As you read in the previous article Teens and Substance Abuse, Part 1, we discussed why teens are at risk for substance abuse, statistics regarding teens and substances, the changes seen in teens who use substances, and how substance use can lead to abuse. We also talked about marijuana and why it is as addictive as any other drug.
In this article, we’re going to discuss how to address teenage substance abuse, treatment options, and educational options for teens with abuse issues.
If you suspect your teen is using drugs, here are some steps to take to begin to tackle the issue:
- Don’t beat yourself up. You are not a bad parent. Drug use happens in all kinds of families. No family is immune, so don’t take your teen’s behavior personally.
- Be prepared to have several heart-to-heart conversations with your teen. Tell your teen that are aware of their behavior and that you would like to work with them to resolve the issue.
- Don’t have the conversation while your teen is under the influence; this will get you nowhere. Wait until you and your child are calm; your kid will be more receptive at this time.
- Your kid will tell you all kinds of things: they aren’t using; their drug use is none of your business; you are a terrible parent for snooping through their stuff; and that you can’t stop your child from using.
- Your teen may try to tell you that they don’t have a problem. If so, ask them the following questions:
- Does your mood change when you use drugs and after the drugs wear off?
- Does life seem better when you use? If not, why do you keep doing it?
- Are you able to cut back? If so, what happens (withdrawal symptoms)?
- Do you lie about your use? Do you steal to afford drugs?
- Create a plan of consequences for when your teen uses. Tell your kid that they are old enough to make decisions and control their behavior. If they want freedom and independence then they need to prove they are worthy. Create a contract that lists the freedoms they want and that they will be granted if the child refrains from drug use and related negative behaviors.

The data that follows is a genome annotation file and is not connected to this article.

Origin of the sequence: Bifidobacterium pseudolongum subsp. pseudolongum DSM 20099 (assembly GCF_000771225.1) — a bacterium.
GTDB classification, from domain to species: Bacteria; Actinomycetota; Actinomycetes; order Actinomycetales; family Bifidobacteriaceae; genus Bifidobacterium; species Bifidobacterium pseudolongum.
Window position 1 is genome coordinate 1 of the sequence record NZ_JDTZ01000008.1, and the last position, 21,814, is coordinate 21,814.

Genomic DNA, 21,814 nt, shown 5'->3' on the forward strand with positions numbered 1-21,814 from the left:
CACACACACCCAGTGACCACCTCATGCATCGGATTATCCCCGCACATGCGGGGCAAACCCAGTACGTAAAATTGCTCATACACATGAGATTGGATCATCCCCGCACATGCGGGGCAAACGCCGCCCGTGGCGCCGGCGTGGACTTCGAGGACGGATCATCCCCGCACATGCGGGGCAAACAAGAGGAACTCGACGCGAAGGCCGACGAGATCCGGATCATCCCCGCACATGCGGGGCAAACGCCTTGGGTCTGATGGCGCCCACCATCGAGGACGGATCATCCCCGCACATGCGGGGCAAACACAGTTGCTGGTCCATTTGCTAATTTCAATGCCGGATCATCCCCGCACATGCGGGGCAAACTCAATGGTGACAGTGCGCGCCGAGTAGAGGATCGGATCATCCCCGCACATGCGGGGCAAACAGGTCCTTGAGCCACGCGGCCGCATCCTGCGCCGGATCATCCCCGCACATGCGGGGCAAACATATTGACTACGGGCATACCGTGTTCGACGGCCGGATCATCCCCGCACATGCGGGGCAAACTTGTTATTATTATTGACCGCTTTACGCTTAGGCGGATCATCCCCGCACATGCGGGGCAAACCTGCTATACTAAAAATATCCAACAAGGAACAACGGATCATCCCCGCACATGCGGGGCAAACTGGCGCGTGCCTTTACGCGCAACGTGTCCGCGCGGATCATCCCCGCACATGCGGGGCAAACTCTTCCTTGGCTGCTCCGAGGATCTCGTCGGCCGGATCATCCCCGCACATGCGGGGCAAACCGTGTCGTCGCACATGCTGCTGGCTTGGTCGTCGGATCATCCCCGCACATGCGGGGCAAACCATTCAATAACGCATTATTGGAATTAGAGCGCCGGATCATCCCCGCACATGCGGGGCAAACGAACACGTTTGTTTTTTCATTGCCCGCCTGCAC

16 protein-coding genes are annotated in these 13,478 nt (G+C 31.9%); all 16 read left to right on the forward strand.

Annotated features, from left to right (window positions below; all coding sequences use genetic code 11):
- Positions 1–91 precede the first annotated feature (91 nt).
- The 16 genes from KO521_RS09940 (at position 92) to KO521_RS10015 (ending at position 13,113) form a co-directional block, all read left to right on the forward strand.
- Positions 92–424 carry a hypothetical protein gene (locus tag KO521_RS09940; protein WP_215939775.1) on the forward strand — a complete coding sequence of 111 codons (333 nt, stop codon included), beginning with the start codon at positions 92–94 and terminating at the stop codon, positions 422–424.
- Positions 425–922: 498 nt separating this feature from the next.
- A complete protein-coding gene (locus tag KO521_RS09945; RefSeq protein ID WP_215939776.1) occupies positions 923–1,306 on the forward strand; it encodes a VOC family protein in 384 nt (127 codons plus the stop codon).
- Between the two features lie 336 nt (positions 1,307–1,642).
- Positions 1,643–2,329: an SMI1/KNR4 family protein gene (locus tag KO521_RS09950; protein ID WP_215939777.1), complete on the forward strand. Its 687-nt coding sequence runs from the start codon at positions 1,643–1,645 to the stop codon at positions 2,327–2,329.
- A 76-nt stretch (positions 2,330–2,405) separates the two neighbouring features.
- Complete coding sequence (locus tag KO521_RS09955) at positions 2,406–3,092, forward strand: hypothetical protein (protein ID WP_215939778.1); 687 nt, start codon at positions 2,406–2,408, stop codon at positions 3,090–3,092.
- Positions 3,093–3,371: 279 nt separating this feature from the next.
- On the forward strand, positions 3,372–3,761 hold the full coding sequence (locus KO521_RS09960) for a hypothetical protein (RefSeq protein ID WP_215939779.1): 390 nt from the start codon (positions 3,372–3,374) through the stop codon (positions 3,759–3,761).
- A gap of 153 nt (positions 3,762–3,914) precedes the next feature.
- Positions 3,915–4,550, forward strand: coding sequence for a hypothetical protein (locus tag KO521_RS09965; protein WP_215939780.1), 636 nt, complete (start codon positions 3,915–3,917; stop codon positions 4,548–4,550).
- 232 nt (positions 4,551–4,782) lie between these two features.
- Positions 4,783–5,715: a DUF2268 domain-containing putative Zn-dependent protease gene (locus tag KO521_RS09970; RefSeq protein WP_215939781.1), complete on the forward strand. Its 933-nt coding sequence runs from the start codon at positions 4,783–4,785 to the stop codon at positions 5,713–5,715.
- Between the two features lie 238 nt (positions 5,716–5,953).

- Money, phones, and opportunity help teens access drugs. Include limits to these in the plan. If your kid demonstrates good behavior, then allow more access to the phone. If chores are completed as agreed upon, pay an allowance.
- Avoid tough love and yelling. This invokes feelings of shame and can push your teen away…and right into more drug use. Tell them how their drug use makes you feel, how it impacts siblings/the family, the effects drugs have on the body, can lead to poor grades and a dimmer future, etc. Explaining these things in a rational manner provides insight into why you don’t condone your teen’s drug use. Ask about the kid’s goals and explain how drug use impedes achieving goals.
- Help your child find an engaging activity to replace drug use. Encourage exercise since this is a natural antidepressant and stress-reliever. Exercise triggers dopamine, a chemical in the brain, that makes people feel pleasure. The pleasure center of the brain is then rewarded without drug use.
- Seek professional help. This can include guidance from the child’s pediatrician, a psychologist, a school administrator, or other parents who may have encountered the same situation. There are many types of teen rehab treatment centers from outpatient to partial hospitalization to residential. There are also counseling options such as individual, group, and family. See https://drugfree.org/article/what-are-the-treatment-options/
for more info.
- In terms of education for teens in recovery, there are wilderness therapy programs, recovery high schools, nurturing or therapeutic boarding schools, and sober dorms at colleges.
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